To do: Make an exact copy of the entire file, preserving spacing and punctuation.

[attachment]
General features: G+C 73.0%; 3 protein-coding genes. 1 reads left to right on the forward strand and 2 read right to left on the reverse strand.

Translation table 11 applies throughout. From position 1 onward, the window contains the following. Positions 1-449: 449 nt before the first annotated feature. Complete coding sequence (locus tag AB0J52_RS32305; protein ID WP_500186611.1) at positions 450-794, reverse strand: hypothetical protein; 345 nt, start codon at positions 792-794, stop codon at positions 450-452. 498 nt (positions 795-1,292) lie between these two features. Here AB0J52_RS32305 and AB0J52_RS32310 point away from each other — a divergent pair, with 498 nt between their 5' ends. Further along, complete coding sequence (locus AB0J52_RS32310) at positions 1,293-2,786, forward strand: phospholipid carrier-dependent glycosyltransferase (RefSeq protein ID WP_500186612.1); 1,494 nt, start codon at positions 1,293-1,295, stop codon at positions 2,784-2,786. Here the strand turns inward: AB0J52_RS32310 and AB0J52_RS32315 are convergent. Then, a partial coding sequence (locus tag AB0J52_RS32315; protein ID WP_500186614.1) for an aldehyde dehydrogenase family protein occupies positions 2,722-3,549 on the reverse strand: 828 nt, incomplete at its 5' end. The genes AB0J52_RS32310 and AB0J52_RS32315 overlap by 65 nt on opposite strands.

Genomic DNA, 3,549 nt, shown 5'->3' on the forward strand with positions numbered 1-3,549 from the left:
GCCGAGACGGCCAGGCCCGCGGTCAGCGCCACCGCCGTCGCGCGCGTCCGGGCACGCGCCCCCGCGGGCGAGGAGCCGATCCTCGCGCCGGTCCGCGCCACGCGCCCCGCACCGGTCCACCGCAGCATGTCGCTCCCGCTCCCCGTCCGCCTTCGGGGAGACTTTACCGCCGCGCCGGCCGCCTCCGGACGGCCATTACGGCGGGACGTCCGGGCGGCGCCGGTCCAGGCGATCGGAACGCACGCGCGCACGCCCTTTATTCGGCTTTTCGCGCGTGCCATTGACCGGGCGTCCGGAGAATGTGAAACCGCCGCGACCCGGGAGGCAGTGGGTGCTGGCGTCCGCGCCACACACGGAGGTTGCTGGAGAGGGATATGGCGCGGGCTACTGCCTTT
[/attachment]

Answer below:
General features: G+C 73.0%; 3 protein-coding genes. 1 reads left to right on the forward strand and 2 read right to left on the reverse strand.

Translation table 11 applies throughout. From position 1 onward, the window contains the following. Positions 1-449: 449 nt before the first annotated feature. Complete coding sequence (locus tag AB0J52_RS32305; protein ID WP_500186611.1) at positions 450-794, reverse strand: hypothetical protein; 345 nt, start codon at positions 792-794, stop codon at positions 450-452. 498 nt (positions 795-1,292) lie between these two features. Here AB0J52_RS32305 and AB0J52_RS32310 point away from each other — a divergent pair, with 498 nt between their 5' ends. Further along, complete coding sequence (locus AB0J52_RS32310) at positions 1,293-2,786, forward strand: phospholipid carrier-dependent glycosyltransferase (RefSeq protein ID WP_500186612.1); 1,494 nt, start codon at positions 1,293-1,295, stop codon at positions 2,784-2,786. Here the strand turns inward: AB0J52_RS32310 and AB0J52_RS32315 are convergent. Then, a partial coding sequence (locus tag AB0J52_RS32315; protein ID WP_500186614.1) for an aldehyde dehydrogenase family protein occupies positions 2,722-3,549 on the reverse strand: 828 nt, incomplete at its 5' end. The genes AB0J52_RS32310 and AB0J52_RS32315 overlap by 65 nt on opposite strands.

Genomic DNA, 3,549 nt, shown 5'->3' on the forward strand with positions numbered 1-3,549 from the left:
GCCGAGACGGCCAGGCCCGCGGTCAGCGCCACCGCCGTCGCGCGCGTCCGGGCACGCGCCCCCGCGGGCGAGGAGCCGATCCTCGCGCCGGTCCGCGCCACGCGCCCCGCACCGGTCCACCGCAGCATGTCGCTCCCGCTCCCCGTCCGCCTTCGGGGAGACTTTACCGCCGCGCCGGCCGCCTCCGGACGGCCATTACGGCGGGACGTCCGGGCGGCGCCGGTCCAGGCGATCGGAACGCACGCGCGCACGCCCTTTATTCGGCTTTTCGCGCGTGCCATTGACCGGGCGTCCGGAGAATGTGAAACCGCCGCGACCCGGGAGGCAGTGGGTGCTGGCGTCCGCGCCACACACGGAGGTTGCTGGAGAGGGATATGGCGCGGGCTACTGCCTTT